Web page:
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Healthy Oils and Fats are Welcomed by Food Manufacturers and Consumers

While they were avoided by consumers before, manufactures are now incorporating healthy oils in their products to appeal to health-focused consumers.

Healthy Oils and Fats are Welcomed by Food Manufacturers and Consumers

By: Divya Rajan

Posted on: in Food Ingredients and Innovation News | Food Manufacturing and Supply Chain News | Food News

Oils and fats are now getting their time to shine. While they were avoided by consumers before, manufactures are now incorporating healthy oils in their products to appeal to health-focused consumers. Oils that caught the eye of manufacturers include: safflower, sunflower, peanut oil and the heat-stable olive pomace oil. Prepared Foods reported that this trend began with the Mediterranean Diet which was stalled in the 1980s due to narrower versatility oils. This is no longer a problem.

Palm oil, which is one of the most versatile oils that can be used in high temperature processing, is now being obtained differently. Manufacturers have committed to taking action for the environment’s sake by ensuring it is produced organically. This could put palm oil back in the rankings with the trending oils right now, which are almond, avocado and coconut oils.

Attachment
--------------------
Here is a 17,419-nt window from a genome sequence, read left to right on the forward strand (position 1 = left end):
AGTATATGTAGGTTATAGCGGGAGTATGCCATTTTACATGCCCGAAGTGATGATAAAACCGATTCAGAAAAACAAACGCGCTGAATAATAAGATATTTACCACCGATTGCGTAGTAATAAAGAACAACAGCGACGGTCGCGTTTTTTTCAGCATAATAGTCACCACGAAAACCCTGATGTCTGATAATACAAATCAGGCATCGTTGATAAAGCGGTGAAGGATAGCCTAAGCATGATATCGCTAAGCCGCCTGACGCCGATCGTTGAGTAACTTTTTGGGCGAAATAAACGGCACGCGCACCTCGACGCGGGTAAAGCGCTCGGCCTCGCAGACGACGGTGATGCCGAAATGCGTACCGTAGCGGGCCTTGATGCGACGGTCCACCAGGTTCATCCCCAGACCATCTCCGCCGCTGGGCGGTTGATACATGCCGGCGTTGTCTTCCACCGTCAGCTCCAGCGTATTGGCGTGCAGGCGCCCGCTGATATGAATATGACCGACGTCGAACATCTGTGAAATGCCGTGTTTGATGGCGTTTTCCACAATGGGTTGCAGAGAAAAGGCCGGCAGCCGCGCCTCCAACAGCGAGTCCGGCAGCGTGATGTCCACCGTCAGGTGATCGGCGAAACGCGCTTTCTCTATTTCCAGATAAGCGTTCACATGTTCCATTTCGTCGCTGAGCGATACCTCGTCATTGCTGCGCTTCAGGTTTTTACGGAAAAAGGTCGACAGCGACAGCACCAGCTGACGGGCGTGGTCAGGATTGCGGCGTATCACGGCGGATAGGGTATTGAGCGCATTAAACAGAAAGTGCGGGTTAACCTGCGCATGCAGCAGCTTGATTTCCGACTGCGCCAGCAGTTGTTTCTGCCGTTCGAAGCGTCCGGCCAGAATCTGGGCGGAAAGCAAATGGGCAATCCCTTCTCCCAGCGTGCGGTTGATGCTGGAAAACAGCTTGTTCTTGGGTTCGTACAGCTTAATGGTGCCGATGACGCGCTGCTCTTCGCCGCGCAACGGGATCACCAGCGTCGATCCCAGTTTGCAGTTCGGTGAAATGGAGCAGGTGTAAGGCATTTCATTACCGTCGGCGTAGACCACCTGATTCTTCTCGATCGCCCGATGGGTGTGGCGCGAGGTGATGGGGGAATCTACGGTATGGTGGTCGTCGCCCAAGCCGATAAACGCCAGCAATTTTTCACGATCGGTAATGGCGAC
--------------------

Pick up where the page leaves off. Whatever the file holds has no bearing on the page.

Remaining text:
Aside from palm oil, there are now other healthy oils that can be used in high temperature processing. Non-GMO soy, canola and corn oil are the heat-stable game changers. They benefiting manufacturers more than ever since these healthy oils can now be used in more than just cold products.

Nestlé is a manufacturer that caught onto the healthy ingredient change. The company started developing an all-in-one creamer including a mix of MCT oil, grass-fed butter and added collagen protein. BBC Future also realized the benefits of using healthy fats in its foods, highlighting pig’s fat in one of its articles on the top 100 nutritional foods.

Food manufacturers aren’t the only ones taking advantage of the health trend. Oil manufacturer Cargill released a new canola oil which they claim has 4.5 percent or less saturated fat. This allows manufacturers to reduce the saturated fat content in their products by 35 percent.

This recent rise in oil and fat trends could be a result of the keto diet which made a comeback in 2017. The ketogenic diet is a high fat and low carb diet that is said to help the body gain energy from ketones rather than fat. Whether or not it stuck with consumers, it was an eyeopener to the fact fats don’t always have to be a bad thing.

Has this trend benefited the sales of oil? Some oils have benefited, while others have suffered. Coconut oil in particular has suffered as sales fell 26 percent last year, now that there are more healthy options available. Canola oil was one of the oils that benefited – consumption being 2,743 thousand metric tons in 2017.  Consumption  has gone up in the past year for more than just canola oil; peanut oil went from 5.77 to 5.99, sunflower seed oil went from 16.52 to 16.79, and palm oil takes the win by rising from 59.97 to 62.92 thousand metric tons consumed.

Oils have definitely made their way into the radar of consumers. Nestlé and Cargill have used this to their advantage. This trend helps both companies and consumers by increasing sales and creating a healthier food market.


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